DEFINITION of Temporary Liquidity Guarantee Program (TLGP)
The Temporary Liquidity Guarantee Program (TLGP) was instituted in 2008 by the FDIC during the worldwide banking crisis. The TGLP was one of many government interventions that resulted from the determination by the U.S. Treasury and Federal Reserve that the severe systemic risk warranted unprecedented action. Under the program, the FDIC increased its insurance coverage for depository accounts held at certain financial institutions, and also guaranteed certain unsecured credit obligations of those institutions, most notably certificates of deposit and commercial paper. These two separate programs were known as the Transaction Account Guarantee Program and the Debt Guarantee Program
BREAKING DOWN Temporary Liquidity Guarantee Program (TLGP)
The TGLP was conceived to avert the two most immediate threats to the U.S. financial system. The first was the confidence of the public in the integrity ot their depositary institutions. The second threat was the disintegration in the interbank and short-term credit markets causing such a liquidity crisis that several major institutions went bankrupt.
The 2008 financial crisis was the worst economic disaster since the Great Depression of 1929. The crisis was the result of a sequence of events, each with its own trigger and culminating in the near collapse of the banking system. It has been argued that the seeds of the crisis were sown as far back as the 1970s with the Community Development Act, which forced banks to loosen their credit requirements for lower-income minorities creating a market for subprime mortgages.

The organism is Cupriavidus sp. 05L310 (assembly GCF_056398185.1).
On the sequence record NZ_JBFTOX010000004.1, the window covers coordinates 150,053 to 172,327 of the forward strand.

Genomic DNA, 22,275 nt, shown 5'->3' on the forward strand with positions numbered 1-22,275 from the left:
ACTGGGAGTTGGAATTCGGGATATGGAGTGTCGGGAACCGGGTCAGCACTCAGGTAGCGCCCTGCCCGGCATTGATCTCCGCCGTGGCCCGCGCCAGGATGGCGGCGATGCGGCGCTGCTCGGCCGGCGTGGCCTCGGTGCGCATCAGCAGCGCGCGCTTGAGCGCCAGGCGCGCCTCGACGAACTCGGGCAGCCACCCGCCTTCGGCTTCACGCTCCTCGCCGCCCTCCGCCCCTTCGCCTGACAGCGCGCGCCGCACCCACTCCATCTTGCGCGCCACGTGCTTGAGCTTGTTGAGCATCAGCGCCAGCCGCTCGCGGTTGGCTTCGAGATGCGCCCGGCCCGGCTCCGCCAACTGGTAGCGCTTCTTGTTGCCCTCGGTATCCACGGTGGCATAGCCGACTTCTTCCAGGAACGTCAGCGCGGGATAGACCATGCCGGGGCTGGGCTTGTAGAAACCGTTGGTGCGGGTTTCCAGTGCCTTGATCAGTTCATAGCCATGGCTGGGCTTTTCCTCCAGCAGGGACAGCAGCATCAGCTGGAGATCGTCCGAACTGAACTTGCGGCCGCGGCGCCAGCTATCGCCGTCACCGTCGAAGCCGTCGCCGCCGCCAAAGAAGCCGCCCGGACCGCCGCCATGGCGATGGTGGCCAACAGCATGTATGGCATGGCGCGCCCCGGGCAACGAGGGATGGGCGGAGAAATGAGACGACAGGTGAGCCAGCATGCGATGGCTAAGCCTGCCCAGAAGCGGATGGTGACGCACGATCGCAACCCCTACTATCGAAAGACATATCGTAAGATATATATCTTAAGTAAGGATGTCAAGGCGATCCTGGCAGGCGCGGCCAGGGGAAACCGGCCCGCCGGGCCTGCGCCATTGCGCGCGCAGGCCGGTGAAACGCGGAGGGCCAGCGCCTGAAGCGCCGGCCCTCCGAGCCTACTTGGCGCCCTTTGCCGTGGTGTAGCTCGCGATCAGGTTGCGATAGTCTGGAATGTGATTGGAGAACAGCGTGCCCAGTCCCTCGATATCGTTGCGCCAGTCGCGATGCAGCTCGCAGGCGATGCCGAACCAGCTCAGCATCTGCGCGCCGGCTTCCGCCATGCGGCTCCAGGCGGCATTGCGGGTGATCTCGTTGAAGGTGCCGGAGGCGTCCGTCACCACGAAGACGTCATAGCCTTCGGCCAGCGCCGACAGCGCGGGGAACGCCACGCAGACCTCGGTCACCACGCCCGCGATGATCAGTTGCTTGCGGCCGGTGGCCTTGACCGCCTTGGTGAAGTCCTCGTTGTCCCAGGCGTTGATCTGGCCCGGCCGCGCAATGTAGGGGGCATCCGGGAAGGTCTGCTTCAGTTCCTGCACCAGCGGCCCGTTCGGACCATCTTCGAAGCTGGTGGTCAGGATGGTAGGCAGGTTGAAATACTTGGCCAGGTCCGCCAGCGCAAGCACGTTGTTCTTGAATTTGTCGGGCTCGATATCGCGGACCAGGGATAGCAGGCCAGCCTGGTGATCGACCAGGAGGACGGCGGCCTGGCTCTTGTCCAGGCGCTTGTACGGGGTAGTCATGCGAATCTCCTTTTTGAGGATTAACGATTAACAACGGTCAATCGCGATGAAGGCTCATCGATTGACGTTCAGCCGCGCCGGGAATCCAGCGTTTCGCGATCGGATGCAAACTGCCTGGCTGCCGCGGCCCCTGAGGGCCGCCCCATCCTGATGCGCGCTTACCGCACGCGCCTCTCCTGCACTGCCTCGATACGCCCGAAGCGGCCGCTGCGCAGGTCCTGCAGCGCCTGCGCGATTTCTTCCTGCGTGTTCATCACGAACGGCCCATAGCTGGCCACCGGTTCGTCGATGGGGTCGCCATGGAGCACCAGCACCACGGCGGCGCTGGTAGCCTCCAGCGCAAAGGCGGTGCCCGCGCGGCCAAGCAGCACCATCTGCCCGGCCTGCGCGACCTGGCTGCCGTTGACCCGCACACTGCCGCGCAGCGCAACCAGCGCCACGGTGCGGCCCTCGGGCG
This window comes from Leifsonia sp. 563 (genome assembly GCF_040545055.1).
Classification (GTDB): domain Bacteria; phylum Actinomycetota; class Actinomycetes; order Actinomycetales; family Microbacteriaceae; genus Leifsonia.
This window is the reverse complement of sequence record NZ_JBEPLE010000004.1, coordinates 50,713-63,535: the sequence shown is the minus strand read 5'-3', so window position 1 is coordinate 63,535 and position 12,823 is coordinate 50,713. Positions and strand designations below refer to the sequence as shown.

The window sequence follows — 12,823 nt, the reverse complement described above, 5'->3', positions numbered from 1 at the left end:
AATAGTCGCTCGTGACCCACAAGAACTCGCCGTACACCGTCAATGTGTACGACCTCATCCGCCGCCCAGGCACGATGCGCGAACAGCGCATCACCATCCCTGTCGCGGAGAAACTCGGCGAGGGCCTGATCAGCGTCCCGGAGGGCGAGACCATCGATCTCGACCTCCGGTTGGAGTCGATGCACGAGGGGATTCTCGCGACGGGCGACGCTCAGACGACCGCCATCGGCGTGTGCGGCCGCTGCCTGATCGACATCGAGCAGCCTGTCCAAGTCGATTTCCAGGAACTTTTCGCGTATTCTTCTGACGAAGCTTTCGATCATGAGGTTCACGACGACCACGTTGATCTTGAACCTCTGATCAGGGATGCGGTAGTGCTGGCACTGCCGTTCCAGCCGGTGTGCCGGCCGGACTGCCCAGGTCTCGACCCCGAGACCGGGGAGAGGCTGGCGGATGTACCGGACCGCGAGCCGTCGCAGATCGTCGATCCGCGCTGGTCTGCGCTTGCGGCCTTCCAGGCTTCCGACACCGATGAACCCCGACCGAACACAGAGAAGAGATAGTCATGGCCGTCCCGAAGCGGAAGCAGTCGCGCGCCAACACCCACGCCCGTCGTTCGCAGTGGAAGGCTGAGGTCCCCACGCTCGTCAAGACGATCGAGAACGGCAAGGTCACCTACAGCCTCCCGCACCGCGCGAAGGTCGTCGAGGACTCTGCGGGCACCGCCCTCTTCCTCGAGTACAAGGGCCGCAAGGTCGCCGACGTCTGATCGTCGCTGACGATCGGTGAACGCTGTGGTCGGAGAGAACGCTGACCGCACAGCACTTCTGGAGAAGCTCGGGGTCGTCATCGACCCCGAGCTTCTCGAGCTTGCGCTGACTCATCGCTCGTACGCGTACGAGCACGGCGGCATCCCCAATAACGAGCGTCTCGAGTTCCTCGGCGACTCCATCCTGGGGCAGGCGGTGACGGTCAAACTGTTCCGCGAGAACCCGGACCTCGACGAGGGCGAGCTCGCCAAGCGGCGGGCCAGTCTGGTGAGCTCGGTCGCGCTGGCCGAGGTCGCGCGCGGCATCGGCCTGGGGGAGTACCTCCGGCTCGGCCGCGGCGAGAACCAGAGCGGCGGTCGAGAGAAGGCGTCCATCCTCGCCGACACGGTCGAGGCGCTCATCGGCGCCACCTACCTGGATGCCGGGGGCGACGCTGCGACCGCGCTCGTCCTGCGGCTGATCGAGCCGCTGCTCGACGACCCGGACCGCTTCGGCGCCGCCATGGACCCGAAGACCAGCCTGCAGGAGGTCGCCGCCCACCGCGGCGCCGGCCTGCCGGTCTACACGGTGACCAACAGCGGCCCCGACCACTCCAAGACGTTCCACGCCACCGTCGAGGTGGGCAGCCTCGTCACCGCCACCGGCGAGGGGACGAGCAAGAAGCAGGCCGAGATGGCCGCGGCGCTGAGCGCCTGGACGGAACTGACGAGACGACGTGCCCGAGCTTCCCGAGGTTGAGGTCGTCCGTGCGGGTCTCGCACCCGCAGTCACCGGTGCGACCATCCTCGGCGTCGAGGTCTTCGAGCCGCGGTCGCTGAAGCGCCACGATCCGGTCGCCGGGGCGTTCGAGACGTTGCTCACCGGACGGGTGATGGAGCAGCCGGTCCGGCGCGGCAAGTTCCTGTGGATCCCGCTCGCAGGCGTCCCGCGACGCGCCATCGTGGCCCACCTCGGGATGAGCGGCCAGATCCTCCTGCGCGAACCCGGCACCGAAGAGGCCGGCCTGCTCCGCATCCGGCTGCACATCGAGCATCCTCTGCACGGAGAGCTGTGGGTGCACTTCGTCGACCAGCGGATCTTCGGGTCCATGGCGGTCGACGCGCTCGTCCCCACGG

'By calming market fears and encouraging lending, the TLGP helped bring stability to financial markets and the banking industry during the crisis period. The TLGP consisted of two components: (1) the Transaction Account Guarantee Program (TAGP), an FDIC guarantee in full of noninterest-bearing transaction accounts; and (2) the Debt Guarantee Program (DGP), an FDIC guarantee of certain newly issued senior unsecured debt," the FDIC said.
The TAGP guaranteed in full all domestic noninterest-bearing transaction deposits, low-interest NOW accounts, and Interest on Lawyers Trust Accounts (IOLTAs) held at participating banks and thrifts through December 31, 2009. The deadline was extended twice and expired on December 31, 2010.
In terms of costs to the Treasury, the FDIC reported that 122 entities issued TLGP debt and at its peak, the DGP guaranteed $345.8 billion of outstanding debt. The FDIC collected $10.4 billion in fees and surcharges under the DGP and paid $153 million in losses resulting from six participating entities defaulting on debt issued under the DGP.
Under TAGP, the FDIC collected $1.2 billion in fees and total estimated TAGP losses were $2.1 billion on failures as of December 31, 2012.